The Public Disclosure Act empowers both the prime minister and the leader of the opposition to “authorize the furnishing of any information furnished to him by the [Public Disclosure] Commission to the attorney general or the commissioner of police”.
The government tabled the Integrity Commission Bill in 2017, which would establish a comprehensive anti-corruption body and legislate a code of conduct for people in public life. The new bill would also impose a fine and possible imprisonment on parliamentarians who fail to disclose their assets.
However, more than a year after that bill was brought, it remains on the legislative back burner. The bill would repeal the Public Disclosure Act.
Travel expenses for ministers
In opposition, FNM members repeatedly lambasted the Christie administration for what they viewed as excessive travel, which they claimed was a monumental waste of taxpayer dollars.
Upon coming to office, Prime Minister Minnis committed to being accountable on this and other issues.
In 2017, Anthony Newbold, the prime minister’s press secretary, said the government was looking into the travel expenses of government officials under the former administration with a view to providing a report on it.
Like the administration before it, the Minnis administration is known for making certain pronouncements that sound good at the time they are made, but they often never materialize.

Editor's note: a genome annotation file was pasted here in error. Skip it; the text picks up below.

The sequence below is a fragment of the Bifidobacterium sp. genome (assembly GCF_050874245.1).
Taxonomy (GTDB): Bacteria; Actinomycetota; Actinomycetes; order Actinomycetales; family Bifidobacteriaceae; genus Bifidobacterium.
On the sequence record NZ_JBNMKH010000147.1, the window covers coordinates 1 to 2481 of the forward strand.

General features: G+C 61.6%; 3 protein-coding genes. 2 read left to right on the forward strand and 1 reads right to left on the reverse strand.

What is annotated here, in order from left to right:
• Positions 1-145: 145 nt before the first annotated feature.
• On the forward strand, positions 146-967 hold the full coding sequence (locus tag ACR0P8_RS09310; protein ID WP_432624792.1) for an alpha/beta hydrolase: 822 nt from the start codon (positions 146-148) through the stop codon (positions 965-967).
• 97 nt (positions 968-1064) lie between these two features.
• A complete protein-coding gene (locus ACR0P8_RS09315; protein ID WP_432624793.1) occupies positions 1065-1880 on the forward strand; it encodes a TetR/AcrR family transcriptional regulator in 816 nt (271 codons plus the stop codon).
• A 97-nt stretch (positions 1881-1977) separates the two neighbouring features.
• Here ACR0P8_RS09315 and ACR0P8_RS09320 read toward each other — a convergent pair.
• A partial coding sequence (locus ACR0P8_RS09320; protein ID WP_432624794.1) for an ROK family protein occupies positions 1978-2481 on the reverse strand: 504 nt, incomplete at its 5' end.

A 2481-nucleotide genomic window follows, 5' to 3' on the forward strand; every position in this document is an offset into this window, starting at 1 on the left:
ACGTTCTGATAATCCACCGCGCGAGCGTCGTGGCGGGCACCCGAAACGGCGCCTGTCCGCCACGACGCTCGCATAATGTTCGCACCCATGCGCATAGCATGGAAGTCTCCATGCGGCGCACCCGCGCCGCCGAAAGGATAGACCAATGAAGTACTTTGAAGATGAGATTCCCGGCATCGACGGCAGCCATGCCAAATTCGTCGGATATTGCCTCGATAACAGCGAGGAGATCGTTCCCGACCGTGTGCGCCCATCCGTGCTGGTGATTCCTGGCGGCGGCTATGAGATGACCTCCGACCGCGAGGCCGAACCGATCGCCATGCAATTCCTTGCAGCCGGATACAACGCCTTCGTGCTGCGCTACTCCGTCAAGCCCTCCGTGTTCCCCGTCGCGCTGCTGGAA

Following a three-day trip to Texas last January, Minnis said he has nothing to hide and every penny his government spends on travel will be accounted for.
“There is a difference between spending and no results and spending and results,” the prime minister said.
“Every penny we spend we will account. I have a minister of finance who doesn’t allow us to spend one dime without being results oriented.”
Minnis later reported in Parliament that his Texas trip cost taxpayers $37,000.
His government, however, failed to provide the full reporting on ministers’ travels since coming to office and it failed to meet its odd commitment to report on how much the PLP government spent on travel.
Once again, it was more hot air from our government.
Why did Reece Chipman get fired?
Last March, Minnis dropped the axe on Reece Chipman, the Centreville MP who served as chairman of the Antiquities, Monuments and Museums Corporation (AMMC).
But the prime minister refused to explain to the public why he fired Chipman as chairman.